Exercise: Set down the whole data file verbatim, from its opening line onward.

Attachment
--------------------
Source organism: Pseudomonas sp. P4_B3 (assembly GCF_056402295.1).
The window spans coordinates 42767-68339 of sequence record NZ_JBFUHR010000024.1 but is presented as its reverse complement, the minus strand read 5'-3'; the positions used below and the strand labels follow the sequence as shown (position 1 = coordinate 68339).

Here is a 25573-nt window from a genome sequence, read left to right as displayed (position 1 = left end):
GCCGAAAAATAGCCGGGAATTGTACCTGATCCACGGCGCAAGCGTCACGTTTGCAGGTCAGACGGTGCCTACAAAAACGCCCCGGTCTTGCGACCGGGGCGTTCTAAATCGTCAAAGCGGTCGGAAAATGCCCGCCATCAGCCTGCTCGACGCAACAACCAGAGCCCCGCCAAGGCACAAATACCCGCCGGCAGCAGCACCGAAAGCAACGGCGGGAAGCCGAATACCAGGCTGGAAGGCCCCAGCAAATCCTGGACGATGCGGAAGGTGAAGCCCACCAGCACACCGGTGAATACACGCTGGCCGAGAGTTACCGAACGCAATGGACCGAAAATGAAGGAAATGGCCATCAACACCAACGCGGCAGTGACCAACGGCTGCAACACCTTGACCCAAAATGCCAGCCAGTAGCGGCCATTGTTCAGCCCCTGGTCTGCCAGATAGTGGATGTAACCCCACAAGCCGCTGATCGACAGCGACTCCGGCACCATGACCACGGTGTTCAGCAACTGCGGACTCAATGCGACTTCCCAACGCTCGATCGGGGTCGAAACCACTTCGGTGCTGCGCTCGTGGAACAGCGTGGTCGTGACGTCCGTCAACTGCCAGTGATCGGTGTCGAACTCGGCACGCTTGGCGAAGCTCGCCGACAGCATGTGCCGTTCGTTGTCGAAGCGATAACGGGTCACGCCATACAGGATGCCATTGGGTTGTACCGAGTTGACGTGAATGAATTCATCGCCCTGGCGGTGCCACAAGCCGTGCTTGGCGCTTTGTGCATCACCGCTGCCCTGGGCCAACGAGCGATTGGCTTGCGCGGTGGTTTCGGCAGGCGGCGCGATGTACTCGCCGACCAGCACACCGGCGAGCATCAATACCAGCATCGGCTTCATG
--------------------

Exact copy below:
Source organism: Pseudomonas sp. P4_B3 (assembly GCF_056402295.1).
The window spans coordinates 42767-68339 of sequence record NZ_JBFUHR010000024.1 but is presented as its reverse complement, the minus strand read 5'-3'; the positions used below and the strand labels follow the sequence as shown (position 1 = coordinate 68339).

Here is a 25573-nt window from a genome sequence, read left to right as displayed (position 1 = left end):
GCCGAAAAATAGCCGGGAATTGTACCTGATCCACGGCGCAAGCGTCACGTTTGCAGGTCAGACGGTGCCTACAAAAACGCCCCGGTCTTGCGACCGGGGCGTTCTAAATCGTCAAAGCGGTCGGAAAATGCCCGCCATCAGCCTGCTCGACGCAACAACCAGAGCCCCGCCAAGGCACAAATACCCGCCGGCAGCAGCACCGAAAGCAACGGCGGGAAGCCGAATACCAGGCTGGAAGGCCCCAGCAAATCCTGGACGATGCGGAAGGTGAAGCCCACCAGCACACCGGTGAATACACGCTGGCCGAGAGTTACCGAACGCAATGGACCGAAAATGAAGGAAATGGCCATCAACACCAACGCGGCAGTGACCAACGGCTGCAACACCTTGACCCAAAATGCCAGCCAGTAGCGGCCATTGTTCAGCCCCTGGTCTGCCAGATAGTGGATGTAACCCCACAAGCCGCTGATCGACAGCGACTCCGGCACCATGACCACGGTGTTCAGCAACTGCGGACTCAATGCGACTTCCCAACGCTCGATCGGGGTCGAAACCACTTCGGTGCTGCGCTCGTGGAACAGCGTGGTCGTGACGTCCGTCAACTGCCAGTGATCGGTGTCGAACTCGGCACGCTTGGCGAAGCTCGCCGACAGCATGTGCCGTTCGTTGTCGAAGCGATAACGGGTCACGCCATACAGGATGCCATTGGGTTGTACCGAGTTGACGTGAATGAATTCATCGCCCTGGCGGTGCCACAAGCCGTGCTTGGCGCTTTGTGCATCACCGCTGCCCTGGGCCAACGAGCGATTGGCTTGCGCGGTGGTTTCGGCAGGCGGCGCGATGTACTCGCCGACCAGCACACCGGCGAGCATCAATACCAGCATCGGCTTCATG